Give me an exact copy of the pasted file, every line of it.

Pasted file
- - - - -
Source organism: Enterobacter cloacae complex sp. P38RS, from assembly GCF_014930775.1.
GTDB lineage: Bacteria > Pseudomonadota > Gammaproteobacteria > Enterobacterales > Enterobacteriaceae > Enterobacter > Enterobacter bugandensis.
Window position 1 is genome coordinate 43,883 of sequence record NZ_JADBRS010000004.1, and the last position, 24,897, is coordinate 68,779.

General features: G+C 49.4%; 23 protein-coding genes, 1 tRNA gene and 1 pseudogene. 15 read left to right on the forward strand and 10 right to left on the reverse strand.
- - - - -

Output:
Source organism: Enterobacter cloacae complex sp. P38RS, from assembly GCF_014930775.1.
GTDB lineage: Bacteria > Pseudomonadota > Gammaproteobacteria > Enterobacterales > Enterobacteriaceae > Enterobacter > Enterobacter bugandensis.
Window position 1 is genome coordinate 43,883 of sequence record NZ_JADBRS010000004.1, and the last position, 24,897, is coordinate 68,779.

General features: G+C 49.4%; 23 protein-coding genes, 1 tRNA gene and 1 pseudogene. 15 read left to right on the forward strand and 10 right to left on the reverse strand.